“I want to worship Stone because it is Silence. I want to worship Rock, so hallowed be its Silence. Because Silence cradles all, the space and the universe and touches all... ” – Musaemura Zimunya

Zimbabwe lies on the central Southern African plateau and is landlocked. About 8% of the Zimbabwean land area is used for crop cultivation. Towards the north-east is Harare, which is not only its national capital, but also the largest urban centre. The second largest city is Bulawayo and it is roughly 440km south-west from Harare.

By mid-2005 Zimbabwe had an estimated population of about 13 million. Currently, 75% of the country is inhabited by the Shona (Mashona), who speak various dialects of the Chishona language, The Ndebele (Matabele) account for about 20% of the total population and live in and around the city of Bulawayo. Small minorities of Tonga, Venda, Hlengwe, Indians, whites and people of mixed descent make up the balance of the population. Strangely, English is the country’s official language. Zimbabwe has well-developed commercial and financial services and its physical infrastructures are of comparative high standard. The economy is based on agriculture, mining and manufacturing with tobacco and gold as the main exports.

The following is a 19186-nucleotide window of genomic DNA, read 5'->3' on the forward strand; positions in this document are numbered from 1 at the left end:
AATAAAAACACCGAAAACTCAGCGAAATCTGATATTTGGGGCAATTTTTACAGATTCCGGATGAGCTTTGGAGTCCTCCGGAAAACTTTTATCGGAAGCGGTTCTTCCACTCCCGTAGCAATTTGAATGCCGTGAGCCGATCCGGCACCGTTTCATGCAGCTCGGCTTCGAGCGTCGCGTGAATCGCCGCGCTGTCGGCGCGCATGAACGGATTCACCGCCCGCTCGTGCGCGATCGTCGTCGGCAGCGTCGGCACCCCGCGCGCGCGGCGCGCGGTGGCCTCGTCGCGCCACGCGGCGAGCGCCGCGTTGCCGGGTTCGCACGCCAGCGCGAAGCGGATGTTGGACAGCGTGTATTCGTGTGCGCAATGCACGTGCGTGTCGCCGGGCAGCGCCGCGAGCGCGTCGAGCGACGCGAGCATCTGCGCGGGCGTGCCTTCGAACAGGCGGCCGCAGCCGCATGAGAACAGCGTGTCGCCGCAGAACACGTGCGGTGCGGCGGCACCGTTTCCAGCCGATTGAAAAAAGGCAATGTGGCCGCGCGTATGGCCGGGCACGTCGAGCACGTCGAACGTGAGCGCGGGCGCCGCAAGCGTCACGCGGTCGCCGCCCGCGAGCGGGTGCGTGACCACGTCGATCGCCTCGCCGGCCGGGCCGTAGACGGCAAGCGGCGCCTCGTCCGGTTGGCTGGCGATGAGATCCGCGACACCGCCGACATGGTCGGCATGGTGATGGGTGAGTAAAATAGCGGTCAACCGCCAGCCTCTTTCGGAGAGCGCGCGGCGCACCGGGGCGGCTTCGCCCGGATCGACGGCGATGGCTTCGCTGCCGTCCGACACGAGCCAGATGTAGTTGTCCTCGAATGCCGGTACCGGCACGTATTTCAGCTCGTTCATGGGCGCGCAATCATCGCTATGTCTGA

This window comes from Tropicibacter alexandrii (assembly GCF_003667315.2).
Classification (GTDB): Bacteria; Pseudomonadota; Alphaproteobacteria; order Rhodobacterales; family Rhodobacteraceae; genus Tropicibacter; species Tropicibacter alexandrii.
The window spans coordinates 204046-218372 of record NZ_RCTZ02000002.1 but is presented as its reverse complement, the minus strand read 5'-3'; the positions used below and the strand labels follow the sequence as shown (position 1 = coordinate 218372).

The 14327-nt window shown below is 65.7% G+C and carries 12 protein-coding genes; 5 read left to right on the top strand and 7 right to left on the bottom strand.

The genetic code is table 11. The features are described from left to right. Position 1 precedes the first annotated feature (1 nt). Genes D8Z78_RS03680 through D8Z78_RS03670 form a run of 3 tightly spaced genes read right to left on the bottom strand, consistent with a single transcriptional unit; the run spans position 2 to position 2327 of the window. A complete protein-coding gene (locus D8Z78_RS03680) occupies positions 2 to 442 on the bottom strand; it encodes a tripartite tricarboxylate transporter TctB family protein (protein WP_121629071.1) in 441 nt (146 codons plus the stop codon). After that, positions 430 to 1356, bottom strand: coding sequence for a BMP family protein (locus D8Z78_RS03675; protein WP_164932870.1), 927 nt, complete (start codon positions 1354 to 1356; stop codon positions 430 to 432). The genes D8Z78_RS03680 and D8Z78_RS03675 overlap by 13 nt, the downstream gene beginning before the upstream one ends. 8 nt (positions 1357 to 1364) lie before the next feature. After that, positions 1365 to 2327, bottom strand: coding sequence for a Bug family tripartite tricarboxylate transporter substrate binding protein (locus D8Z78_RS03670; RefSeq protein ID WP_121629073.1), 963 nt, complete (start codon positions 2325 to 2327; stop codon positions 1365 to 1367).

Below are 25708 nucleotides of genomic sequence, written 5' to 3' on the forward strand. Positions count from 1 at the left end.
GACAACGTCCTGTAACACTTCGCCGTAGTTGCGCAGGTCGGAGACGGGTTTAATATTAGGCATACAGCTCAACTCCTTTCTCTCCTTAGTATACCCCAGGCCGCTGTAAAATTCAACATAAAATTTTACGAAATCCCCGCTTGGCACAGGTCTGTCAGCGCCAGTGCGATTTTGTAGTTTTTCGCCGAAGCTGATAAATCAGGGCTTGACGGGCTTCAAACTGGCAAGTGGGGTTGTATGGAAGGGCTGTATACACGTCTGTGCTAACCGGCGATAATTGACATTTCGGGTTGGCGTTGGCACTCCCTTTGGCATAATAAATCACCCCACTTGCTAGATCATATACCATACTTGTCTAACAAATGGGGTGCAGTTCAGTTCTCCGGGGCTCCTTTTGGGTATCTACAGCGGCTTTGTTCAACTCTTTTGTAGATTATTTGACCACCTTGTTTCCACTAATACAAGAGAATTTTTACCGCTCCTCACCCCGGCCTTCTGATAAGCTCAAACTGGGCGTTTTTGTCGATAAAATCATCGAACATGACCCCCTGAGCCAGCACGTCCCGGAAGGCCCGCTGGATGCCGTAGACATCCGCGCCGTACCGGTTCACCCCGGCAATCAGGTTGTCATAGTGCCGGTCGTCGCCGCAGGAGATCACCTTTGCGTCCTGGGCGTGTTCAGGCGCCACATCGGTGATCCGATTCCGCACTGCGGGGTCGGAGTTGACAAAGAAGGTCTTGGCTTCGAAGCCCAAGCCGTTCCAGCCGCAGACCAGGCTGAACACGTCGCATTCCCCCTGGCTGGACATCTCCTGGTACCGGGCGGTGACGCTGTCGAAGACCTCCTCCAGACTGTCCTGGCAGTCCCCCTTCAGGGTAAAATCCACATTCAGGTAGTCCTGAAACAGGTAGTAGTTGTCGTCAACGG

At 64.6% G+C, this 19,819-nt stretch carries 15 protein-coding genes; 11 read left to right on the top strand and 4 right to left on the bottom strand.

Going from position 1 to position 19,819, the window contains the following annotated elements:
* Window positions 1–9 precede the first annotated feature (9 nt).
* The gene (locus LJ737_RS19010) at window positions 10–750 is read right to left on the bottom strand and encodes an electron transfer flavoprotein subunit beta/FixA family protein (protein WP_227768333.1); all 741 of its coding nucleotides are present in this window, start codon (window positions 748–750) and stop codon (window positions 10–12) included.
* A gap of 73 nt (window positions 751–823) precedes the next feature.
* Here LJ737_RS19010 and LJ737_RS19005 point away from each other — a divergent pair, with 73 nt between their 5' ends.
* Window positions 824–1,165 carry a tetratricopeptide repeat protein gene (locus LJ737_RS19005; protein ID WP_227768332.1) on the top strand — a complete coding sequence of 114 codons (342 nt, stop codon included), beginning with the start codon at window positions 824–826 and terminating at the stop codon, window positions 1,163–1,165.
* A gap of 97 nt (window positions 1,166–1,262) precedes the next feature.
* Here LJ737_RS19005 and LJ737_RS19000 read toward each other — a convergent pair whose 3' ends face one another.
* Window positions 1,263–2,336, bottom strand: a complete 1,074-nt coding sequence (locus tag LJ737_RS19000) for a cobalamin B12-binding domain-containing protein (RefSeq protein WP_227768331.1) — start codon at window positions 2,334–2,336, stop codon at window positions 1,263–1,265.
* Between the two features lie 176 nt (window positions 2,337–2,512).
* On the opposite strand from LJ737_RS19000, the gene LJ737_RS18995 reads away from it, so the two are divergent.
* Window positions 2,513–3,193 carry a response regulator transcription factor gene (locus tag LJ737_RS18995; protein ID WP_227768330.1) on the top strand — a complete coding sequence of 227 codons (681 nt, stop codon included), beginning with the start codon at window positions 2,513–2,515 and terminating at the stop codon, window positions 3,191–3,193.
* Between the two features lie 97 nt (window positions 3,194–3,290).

Prior to its independence in 18 April 1980, Zimbabwe was a self-governing British colony (Southern Rhodesia) ruled by a white minority government. Rebel movements formed by the country’s largest population groups (the Shona and Ndebele) waged a war of liberation from mid-1960s to 1979. Finally, after internationally supervised elections, Southern Rhodesia became independent Zimbabwe. When the government allowed people of all races to vote in 1980, the black majority of the nation discarded the name of Rhodesia and, looking to the past for nobler origins, chose the name Zimbabwe. Zimbabwe, translating from Dzimbadzemabwe, means "Great House of Stone."

Places to see and things to do:

Mosi-oa-Tunya aka Victoria Falls, Great Zimbabwe Ruins, Hwange National Park, Khami Ruins, Chinoyi Caves, National Art Gallery

South Africa Lesotho